May 18, 2009 Ami Olson Uncategorized
Kimberly Sacco is a 38-year-old mother of one son, Tyler, who is attending fifth grade at Onondaga Road Elementary and resident of the West Genesee School District from 1973 to 1995 and 2005-present. She is a 1988 West Genesee High School graduate, and attended Fairmount and Stonehedge Elementary and West Genesee Junior High Schools. She graduated from Colgate University in 1993 with a BA in Sociology/Anthropology and Native American Studies and is currently seeking Credentialed Alcohol and Substance Abuse Counselor and Credentialed Prevention Professional through NYS Office of Alcoholism and Substance Abuse. Sacco is an Advancing Youth Development Specialist and Certified Trainer and Certified Instructor-NYS DMV Drunk Driver Program.She is currently the executive director of Syracuse Onondaga Drug and Alcohol Abuse Commission.
Briefly describe your involvement with the school district in the last five years.
– Active member of the Onondaga Road Elementary PTA- volunteering at the school and at various out-of-school fundraisers.
– Co-room parent of my son’s fifth grade class
– Participant in Alumni Marching Band’s Memorial Day performance every five years (last being 2006)
– Annual participant in Camillus’ Race for Respect
– Attend & support numerous events for children of family and friends at various schools within the WG district.
What is your motivation for running for a position on the school board?
Simply, my motivation is my son and the fact that I truly enjoy public service. My professional youth development training and hands-on experience working with youth, in combination with my studies of research based best-practice strategies created the perfect opportunity for me to apply my professional knowledge to my personal involvement in my school district at this specific time. The research indicates pre-teen and early adolescence years are a crucial period in the development of a young person’s brain. Because education and the school environment are integral agents in this development, I will work to ensure the policies governing our school district provide each student the accessibility to every opportunity to become a successful, well-experienced and healthy-minded graduate of West Genesee.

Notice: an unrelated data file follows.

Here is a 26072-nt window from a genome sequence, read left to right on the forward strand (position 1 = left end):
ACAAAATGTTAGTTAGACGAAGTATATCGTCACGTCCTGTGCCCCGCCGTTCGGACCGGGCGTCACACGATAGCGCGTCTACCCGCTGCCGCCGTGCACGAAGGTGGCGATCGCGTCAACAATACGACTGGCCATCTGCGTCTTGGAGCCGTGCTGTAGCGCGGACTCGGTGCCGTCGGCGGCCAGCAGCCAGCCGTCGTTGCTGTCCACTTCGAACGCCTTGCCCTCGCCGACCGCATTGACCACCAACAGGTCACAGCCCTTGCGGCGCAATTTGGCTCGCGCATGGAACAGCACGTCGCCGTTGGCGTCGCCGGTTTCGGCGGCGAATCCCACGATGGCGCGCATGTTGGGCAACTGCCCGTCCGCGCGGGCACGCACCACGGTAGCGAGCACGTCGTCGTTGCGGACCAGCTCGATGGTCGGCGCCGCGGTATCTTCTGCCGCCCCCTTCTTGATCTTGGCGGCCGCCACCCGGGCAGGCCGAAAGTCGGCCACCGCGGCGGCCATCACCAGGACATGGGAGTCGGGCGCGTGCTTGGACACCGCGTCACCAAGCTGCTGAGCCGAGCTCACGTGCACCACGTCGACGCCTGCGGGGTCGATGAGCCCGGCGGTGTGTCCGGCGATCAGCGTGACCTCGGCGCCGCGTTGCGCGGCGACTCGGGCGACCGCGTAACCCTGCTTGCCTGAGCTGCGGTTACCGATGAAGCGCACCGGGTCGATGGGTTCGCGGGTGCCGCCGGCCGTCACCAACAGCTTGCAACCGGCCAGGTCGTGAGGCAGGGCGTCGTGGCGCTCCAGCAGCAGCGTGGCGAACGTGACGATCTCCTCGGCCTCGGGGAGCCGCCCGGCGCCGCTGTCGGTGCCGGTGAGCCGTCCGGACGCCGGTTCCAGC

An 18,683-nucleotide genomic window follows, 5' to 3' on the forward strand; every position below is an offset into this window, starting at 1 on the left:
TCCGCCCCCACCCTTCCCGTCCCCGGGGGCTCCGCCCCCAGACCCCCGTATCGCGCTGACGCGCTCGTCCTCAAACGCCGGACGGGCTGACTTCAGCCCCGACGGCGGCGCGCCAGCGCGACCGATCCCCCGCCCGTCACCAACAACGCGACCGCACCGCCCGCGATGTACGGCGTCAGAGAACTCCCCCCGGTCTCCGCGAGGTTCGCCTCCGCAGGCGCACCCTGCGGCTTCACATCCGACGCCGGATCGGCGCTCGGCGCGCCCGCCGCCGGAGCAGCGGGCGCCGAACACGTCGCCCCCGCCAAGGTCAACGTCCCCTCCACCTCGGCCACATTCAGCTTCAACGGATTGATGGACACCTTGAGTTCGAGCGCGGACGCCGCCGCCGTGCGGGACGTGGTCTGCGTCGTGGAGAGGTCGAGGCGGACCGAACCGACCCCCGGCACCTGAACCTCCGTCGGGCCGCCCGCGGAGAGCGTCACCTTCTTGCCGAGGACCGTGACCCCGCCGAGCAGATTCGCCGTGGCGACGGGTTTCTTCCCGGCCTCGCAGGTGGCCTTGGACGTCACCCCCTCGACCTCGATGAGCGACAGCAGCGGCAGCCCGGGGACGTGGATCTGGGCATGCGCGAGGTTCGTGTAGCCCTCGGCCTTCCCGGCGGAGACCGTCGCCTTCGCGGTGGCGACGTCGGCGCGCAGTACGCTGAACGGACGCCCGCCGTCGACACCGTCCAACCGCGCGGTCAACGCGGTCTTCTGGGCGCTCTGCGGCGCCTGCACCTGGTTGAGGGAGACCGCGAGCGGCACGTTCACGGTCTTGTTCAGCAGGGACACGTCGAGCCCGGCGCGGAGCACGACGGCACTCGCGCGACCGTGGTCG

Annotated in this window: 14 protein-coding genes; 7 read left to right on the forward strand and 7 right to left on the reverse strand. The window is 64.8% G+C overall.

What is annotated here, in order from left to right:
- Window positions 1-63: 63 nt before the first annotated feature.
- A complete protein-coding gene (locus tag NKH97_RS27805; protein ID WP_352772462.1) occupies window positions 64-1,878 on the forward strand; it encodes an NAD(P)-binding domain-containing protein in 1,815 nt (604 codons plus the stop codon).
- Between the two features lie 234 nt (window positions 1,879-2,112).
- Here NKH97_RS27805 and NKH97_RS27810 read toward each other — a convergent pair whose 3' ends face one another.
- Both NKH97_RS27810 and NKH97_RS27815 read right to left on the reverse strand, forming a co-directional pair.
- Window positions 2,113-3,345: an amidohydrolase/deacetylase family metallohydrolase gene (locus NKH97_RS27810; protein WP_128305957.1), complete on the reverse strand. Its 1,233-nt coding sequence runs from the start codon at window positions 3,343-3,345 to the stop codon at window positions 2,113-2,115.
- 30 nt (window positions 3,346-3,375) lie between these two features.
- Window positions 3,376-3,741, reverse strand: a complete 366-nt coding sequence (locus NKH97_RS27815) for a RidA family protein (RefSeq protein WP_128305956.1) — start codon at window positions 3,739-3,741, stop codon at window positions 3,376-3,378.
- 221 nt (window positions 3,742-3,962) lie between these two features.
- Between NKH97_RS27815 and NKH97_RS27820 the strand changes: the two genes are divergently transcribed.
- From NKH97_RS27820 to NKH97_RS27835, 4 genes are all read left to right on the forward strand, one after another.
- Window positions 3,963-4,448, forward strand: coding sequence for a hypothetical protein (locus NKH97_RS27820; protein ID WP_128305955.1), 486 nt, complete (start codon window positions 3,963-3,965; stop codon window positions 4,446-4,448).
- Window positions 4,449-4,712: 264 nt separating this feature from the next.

With two meetings a month, the board is relatively limited in what it can accomplish. How should the board decide what is most important?
When needing to decipher numerous concerns or issues in a restricted time frame, I suggest utilization of a tool called “The (Action) Priority Matrix.” The priority of a job can be determined by the Impact to the business and the Urgency as determined by questioning the user mindtools.com/pages/article/newHTE_95.htm. In addition, the Board should always seek the Superintendent’s recommendation of issues of most importance and high priority.
What are the current challenges facing the board?
Our 9-month new superintendent, Dr. Chris Brown, and current Board has done a superior job in maintaining a workable budget without having to eliminate any crucial areas/programs affecting our district’s students and staff. With our country’s overall economic crisis, I feel it is imperative to continue a proactive approach in managing our district’s budget in a manner that will not increase hardships on our district’s taxpayers or decrease educational opportunities for our students.
What do you think will be the board’s biggest challenges in the next three years?
Again, maintaining a balanced budget without jeopardizing the quality academic programs and extracurricular activities offered to our students will be an on-going challenge. In addition, I feel the Board should reevaluate the start times of each school level in accordance to what research indicates to be most beneficial to ALL our students. Furthermore, I believe bullying in our schools, especially at the middle school level, should be more aggressively addressed and the community, specifically the students and parents, be more engaged in application of interventions.
If it becomes necessary to make significant budget cuts, to what extent should the community be involved in deciding where such cuts should be made?
The community should be allotted every opportunity to voice their concerns, but more importantly, their solutions to any cuts that need to be made. The Board is obligated to seriously consider the concerns and solutions of their district’s stakeholders- not only the tax paying residents within their school district, but also the students.